Pole Vault Products and Web Sites for the aspiring pole vaulter
Random header image... Refresh for more!

Category — Pole Vault Issues

Pole Vault step marks near the box

At the World Masters Indoor track and field meet in Kamloops we were allowed to place markers outside the lane that were provided by the officials or to place tape marks outside the lane. However, any tape marks in the region of the box, even outside the lane, were removed.
I am used to having a mark for my takeoff foot and found this to be a major change, not that it greatly impacted my pole vault height. I’m wondering whether this is an official guideline or if it just happened to be a practice in place at that meet. I feel this could be a potential safety concern. In pole vaulting, a step too far under (too close to the box relative to the top hand) or too far out (too far away from the box relative to the top hand) can create issues with extreme stress on the body or excessive bend in the pole resulting in dangerous bend dynamics. What is the harm with having a mark outside the lane for vaulters? It establishes a target region for safe take off. I’d be interested in your opinion/advice.

March 14, 2010   No Comments

Pole vaulters assisting each other

At the World Indoor Masters track and field meet in Kamloops, one of the rules given to the pole vaulters was that the participants were not allowed to give advice or coach each other.
I find this very disturbing. First, pole vaulters as a group are generally very supportive of each other. We are all trying to master a complex and technical sport and there is so much to learn that we are all trying to help each other get to the next level. Second, what is the true purpose of sport — to defeat someone else or to achieve the highest potential of each of us? The best vaulter will win the formal prize, but each participant is trying to better themselves and sport (as emphasized in the recent winter olympics) is to promote peace and understanding among peoples and cultures. Of course we are interested in who the best athlete is in a given sport, but even more so we are interested in all of us achieving our highest with the ability we have. I have found that pole vaulters are always trying to help each other, and as a result are a close knit crowd — happy to see someone excel and hoping that each person makes improvement where they need it. This should be a laudable goal of all sports and does not appear to me to be incompatable with measuring and recognizing excellence.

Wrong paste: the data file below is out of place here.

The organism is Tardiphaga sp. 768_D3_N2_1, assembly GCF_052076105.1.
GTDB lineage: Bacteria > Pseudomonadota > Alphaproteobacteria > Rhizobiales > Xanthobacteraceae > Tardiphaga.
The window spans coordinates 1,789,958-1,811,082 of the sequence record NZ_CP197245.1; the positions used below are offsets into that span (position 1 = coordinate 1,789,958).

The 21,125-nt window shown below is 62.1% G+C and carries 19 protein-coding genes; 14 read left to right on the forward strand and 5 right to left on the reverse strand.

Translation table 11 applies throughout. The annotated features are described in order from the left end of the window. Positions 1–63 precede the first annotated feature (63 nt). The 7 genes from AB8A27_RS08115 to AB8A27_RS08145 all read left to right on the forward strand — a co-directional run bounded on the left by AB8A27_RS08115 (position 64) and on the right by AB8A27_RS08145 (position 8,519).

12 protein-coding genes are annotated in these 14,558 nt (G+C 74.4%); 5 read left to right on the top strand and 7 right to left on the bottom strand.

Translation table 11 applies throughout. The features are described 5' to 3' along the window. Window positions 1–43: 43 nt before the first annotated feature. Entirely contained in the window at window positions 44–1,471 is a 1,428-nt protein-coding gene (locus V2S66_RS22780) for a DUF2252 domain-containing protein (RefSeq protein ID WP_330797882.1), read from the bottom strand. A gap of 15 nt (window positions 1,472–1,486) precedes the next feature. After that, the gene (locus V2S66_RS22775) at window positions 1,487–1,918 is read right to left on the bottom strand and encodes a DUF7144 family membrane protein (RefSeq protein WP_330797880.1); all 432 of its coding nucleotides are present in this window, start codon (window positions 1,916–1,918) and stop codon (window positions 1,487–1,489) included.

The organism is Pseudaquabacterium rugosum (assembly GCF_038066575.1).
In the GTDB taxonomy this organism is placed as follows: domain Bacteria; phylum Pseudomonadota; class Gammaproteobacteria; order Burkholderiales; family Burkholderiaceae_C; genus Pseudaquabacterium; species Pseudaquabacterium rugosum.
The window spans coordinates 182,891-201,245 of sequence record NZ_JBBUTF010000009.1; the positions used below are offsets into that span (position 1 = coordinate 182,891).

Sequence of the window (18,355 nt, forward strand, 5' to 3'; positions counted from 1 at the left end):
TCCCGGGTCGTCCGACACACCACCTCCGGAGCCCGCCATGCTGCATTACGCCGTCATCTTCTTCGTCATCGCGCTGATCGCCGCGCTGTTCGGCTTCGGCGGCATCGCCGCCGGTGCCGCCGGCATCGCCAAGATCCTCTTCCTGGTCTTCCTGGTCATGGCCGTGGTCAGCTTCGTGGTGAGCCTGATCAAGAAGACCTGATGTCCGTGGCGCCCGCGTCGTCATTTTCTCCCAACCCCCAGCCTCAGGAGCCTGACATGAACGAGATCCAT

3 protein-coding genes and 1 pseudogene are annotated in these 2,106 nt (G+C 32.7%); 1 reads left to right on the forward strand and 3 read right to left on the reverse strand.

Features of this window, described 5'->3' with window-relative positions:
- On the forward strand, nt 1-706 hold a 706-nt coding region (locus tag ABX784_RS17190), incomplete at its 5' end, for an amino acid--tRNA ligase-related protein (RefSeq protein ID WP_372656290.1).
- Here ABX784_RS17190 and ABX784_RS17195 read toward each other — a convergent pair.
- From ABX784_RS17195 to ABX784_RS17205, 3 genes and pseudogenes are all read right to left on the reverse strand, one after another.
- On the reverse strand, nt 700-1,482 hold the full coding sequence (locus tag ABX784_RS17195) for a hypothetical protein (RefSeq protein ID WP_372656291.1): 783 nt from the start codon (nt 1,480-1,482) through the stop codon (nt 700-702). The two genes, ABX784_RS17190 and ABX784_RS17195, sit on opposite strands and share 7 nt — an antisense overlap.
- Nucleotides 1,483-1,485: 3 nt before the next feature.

Let’s change the instructions given to athletes to encourage excellence in all forms — physical ability and encouragement of others to reach their fullest potential. I see no conflict in these and encourage you to align with me in changing the instructions given athletes.

March 14, 2010   No Comments